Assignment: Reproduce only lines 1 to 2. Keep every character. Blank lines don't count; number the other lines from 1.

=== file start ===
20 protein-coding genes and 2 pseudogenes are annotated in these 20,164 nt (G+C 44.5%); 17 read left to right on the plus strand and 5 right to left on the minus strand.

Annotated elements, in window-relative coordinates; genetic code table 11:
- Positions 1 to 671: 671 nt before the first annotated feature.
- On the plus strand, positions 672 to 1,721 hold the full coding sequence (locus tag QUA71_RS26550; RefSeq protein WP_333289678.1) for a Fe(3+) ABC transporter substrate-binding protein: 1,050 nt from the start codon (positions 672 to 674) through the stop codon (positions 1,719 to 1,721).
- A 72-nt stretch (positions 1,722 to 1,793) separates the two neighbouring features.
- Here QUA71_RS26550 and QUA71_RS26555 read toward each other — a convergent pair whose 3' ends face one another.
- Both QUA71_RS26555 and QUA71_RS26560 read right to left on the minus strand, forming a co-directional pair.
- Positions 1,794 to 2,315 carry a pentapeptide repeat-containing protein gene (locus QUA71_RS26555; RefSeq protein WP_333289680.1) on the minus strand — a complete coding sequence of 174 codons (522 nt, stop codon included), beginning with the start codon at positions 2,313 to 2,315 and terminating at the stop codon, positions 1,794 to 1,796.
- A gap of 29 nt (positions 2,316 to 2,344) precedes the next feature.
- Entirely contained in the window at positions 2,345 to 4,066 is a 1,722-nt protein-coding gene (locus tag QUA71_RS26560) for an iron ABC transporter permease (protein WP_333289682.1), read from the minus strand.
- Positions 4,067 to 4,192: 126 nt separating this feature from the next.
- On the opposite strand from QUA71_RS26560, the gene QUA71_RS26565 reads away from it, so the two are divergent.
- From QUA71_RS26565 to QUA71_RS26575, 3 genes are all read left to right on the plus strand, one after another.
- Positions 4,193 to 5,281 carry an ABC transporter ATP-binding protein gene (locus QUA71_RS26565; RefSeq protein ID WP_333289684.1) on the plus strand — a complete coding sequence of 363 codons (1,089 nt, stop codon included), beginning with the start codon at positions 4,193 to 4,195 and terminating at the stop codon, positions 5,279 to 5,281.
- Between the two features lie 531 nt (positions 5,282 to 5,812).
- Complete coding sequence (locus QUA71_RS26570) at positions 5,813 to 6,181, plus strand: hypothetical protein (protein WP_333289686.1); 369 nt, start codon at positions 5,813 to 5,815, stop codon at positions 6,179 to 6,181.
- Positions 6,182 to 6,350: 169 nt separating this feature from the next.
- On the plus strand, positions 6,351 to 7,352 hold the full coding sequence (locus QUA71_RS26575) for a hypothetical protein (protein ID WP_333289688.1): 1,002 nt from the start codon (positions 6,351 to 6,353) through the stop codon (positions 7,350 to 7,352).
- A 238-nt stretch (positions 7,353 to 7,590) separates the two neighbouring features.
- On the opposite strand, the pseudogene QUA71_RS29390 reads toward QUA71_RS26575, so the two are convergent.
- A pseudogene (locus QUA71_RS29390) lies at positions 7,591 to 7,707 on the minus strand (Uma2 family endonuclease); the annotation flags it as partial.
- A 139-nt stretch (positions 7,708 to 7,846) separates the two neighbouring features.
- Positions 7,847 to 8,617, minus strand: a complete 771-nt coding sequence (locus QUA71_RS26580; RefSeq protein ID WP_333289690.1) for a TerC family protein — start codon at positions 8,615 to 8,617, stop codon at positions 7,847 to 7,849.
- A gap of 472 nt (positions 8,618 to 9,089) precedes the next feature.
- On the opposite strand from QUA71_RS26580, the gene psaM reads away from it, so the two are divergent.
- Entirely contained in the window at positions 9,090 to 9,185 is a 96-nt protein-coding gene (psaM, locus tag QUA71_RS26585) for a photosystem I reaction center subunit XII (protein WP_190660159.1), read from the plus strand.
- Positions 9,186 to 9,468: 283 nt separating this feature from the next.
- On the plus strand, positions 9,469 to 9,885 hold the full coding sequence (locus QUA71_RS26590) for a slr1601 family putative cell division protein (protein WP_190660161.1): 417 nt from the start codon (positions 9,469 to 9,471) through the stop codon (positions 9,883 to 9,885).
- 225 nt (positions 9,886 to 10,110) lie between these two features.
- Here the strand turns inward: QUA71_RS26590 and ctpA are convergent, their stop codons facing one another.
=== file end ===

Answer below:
20 protein-coding genes and 2 pseudogenes are annotated in these 20,164 nt (G+C 44.5%); 17 read left to right on the plus strand and 5 right to left on the minus strand.

Annotated elements, in window-relative coordinates; genetic code table 11: